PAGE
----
FIG. 12D is a cross-sectional view showing a process after the process in FIG. 12C.

FIG. 12E is a cross-sectional view showing a process after the process in FIG. 12D.

FIG. 12F is a cross-sectional view showing a process after the process in FIG. 12E.

DESCRIPTION OF EXEMPLARY EMBODIMENTS First Embodiment

A first embodiment of the present disclosure will hereinafter be described using FIG. 1 through FIG. 10.

In the drawings described below, the constituents are shown with the respective scale ratios of the sizes different from each other in some cases in order to make the constituents eye-friendly.

An example of a projector according to the present embodiment will be described.

FIG. 1 is a diagram showing a schematic configuration of the projector 1 according to the present embodiment.

As shown in FIG. 1, the projector 1 according to the present embodiment is a projection-type image display device for displaying a color image on a screen SCR. The projector 1 is provided with an illumination device 2, a color separation optical system 3, a light modulation device 4R, a light modulation device 4G, a light modulation device 4B, a combining optical system 5, and a projection optical device 6. A configuration of the illumination device 2 will be described later.

The color separation optical system 3 is provided with a first dichroic mirror 7a, a second dichroic mirror 7b, a reflecting mirror 8a, a reflecting mirror 8b, a reflecting mirror 8c, a relay lens 9a, and a relay lens 9b. The color separation optical system 3 separates illumination light WL emitted from the illumination device 2 into red light LR, green light LG, and blue light LB, and then guides the red light LR to the light modulation device 4R, guides the green light LG to the light modulation device 4G, and guides the blue light LB to the light modulation device 4B.

A field lens 10R is disposed between the color separation optical system 3 and the light modulation device 4R, and substantially collimates the incident light and then emits the result toward the light modulation device 4R. A field lens 10G is disposed between the color separation optical system 3 and the light modulation device 4G, and substantially collimates the incident light and then emits the result toward the light modulation device 4G. A field lens 10B is disposed between the color separation optical system 3 and the light modulation device 4B, and substantially collimates the incident light and then emits the result toward the light modulation device 4B.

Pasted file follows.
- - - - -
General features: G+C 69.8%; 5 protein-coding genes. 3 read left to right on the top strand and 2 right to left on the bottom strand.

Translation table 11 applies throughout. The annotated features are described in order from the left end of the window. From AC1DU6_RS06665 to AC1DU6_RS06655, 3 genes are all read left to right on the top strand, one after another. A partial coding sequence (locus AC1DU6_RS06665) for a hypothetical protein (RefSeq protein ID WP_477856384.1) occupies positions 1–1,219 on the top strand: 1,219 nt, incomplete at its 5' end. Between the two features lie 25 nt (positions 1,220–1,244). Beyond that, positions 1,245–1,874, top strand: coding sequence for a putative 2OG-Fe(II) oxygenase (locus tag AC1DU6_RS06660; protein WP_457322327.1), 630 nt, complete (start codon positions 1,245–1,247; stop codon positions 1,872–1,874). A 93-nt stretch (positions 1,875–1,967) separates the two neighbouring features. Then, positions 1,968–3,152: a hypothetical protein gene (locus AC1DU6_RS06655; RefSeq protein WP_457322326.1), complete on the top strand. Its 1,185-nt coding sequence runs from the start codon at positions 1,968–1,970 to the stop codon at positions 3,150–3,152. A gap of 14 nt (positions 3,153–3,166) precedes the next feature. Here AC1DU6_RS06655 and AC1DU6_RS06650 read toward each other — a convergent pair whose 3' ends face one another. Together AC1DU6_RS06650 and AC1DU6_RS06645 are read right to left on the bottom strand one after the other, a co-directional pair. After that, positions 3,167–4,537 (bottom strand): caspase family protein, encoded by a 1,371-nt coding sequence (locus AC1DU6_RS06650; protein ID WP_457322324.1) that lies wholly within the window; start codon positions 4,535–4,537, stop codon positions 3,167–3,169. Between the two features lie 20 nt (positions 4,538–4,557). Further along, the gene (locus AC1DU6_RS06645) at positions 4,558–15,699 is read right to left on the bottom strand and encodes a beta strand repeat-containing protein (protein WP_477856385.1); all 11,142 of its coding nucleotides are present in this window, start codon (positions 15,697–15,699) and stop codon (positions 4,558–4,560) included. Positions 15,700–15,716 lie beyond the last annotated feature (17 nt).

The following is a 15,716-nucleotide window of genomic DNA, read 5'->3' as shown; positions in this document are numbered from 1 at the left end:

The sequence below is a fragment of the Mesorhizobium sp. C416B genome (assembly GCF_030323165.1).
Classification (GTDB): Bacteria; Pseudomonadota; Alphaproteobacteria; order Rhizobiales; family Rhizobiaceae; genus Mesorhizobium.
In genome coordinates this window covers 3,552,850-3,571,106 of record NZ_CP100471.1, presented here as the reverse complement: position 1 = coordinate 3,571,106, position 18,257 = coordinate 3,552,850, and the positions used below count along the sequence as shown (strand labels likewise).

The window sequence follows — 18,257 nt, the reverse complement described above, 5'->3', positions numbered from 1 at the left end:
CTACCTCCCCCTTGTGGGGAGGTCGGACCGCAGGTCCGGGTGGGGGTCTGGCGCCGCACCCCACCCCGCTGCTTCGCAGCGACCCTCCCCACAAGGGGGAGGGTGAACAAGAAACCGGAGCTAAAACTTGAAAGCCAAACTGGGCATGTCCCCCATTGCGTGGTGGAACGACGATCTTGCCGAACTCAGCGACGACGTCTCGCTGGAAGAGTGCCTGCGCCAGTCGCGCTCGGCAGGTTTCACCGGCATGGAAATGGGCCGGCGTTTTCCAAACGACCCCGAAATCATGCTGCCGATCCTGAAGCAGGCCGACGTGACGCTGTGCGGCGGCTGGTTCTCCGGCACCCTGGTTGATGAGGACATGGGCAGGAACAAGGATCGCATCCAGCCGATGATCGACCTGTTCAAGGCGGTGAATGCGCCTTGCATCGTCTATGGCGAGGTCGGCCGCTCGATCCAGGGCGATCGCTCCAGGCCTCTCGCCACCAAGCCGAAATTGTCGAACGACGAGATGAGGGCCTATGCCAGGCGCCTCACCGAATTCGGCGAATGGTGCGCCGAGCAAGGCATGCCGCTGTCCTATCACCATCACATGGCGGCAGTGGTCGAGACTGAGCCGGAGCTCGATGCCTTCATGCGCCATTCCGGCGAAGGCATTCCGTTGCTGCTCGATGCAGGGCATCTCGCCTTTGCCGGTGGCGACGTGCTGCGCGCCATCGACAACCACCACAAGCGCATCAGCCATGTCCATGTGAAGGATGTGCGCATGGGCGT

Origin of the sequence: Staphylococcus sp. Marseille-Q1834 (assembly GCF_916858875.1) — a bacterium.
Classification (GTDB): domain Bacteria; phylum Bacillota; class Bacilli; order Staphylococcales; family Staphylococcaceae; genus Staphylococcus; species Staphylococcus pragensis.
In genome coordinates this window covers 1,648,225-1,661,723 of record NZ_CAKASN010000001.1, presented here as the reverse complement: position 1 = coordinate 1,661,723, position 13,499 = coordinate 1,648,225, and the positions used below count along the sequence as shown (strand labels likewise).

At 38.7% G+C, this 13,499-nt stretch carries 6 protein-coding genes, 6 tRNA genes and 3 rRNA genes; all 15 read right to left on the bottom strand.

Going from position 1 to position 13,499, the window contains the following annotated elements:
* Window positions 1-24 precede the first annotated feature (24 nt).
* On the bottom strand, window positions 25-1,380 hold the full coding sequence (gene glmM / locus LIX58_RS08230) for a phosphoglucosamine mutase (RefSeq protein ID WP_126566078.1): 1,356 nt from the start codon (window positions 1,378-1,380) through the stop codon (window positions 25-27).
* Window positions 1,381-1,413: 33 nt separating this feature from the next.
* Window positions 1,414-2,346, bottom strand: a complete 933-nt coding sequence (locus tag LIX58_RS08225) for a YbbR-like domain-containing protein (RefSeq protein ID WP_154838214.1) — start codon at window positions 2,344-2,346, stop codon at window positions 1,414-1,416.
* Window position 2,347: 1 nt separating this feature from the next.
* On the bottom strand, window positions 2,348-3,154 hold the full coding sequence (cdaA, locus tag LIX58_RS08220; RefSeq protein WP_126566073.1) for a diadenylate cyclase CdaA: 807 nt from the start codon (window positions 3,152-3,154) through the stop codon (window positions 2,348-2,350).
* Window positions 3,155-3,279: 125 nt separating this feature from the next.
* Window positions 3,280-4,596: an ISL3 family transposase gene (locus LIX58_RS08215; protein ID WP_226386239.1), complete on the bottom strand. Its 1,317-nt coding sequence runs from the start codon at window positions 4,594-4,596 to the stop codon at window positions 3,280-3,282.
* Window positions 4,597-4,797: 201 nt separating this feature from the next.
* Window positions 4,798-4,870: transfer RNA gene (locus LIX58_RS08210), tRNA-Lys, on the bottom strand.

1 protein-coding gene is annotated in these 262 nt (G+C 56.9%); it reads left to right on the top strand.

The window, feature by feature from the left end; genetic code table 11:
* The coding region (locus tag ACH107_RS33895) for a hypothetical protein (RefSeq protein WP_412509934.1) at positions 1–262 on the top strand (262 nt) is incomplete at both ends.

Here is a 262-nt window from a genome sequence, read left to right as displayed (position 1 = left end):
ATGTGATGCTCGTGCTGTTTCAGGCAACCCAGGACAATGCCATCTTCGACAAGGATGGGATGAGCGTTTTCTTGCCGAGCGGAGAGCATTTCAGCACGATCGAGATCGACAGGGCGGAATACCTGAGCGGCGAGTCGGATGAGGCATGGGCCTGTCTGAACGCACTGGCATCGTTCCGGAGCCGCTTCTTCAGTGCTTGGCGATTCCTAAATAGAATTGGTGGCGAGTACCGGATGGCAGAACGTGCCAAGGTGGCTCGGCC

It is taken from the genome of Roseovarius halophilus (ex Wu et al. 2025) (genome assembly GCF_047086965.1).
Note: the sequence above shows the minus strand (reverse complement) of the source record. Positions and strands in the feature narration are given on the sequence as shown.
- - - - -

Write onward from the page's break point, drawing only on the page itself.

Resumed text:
The first dichroic mirror 7a transmits a red light component, and reflects a green light component and a blue light component. The second dichroic mirror 7b reflects the green light component, and transmits the blue light component. The reflecting mirror 8a reflects the red light component. The reflecting mirror 8b and the reflecting mirror 8c reflect the blue light component.

The red light LR having been transmitted through the first dichroic mirror 7a is reflected by the reflecting mirror 8a, and is then transmitted through the field lens 10R to enter an image forming area of the light modulation device 4R for the red light. The green light LG having been reflected by the first dichroic mirror 7a is further reflected by the second dichroic mirror 7b, and then transmitted through the field lens 10G to enter an image forming area of the light modulation device 4G for the green light. The blue light LB having been transmitted through the second dichroic mirror 7b enters an image forming area of the light modulation device 4B for the blue light via the relay lens 9a, the reflecting mirror 8b at the incident side, the relay lens 9b, the reflecting mirror 8c at the exit side, and the field lens 10B.

The light modulation device 4R, the light modulation device 4G, and the light modulation device 4B each modulate the colored light having entered the light modulation device in accordance with image information to thereby form image light. The light modulation device 4R, the light modulation device 4G, and the light modulation device 4B are each formed of a liquid crystal light valve. Although not shown in the drawings, at the light incident side of each of the light modulation device 4R, the light modulation device 4G, and the light modulation device 4B, there is disposed an incident side polarization plate. At the light exit side of each of the light modulation device 4R, the light modulation device 4G, and the light modulation device 4B, there is disposed an exit side polarization plate.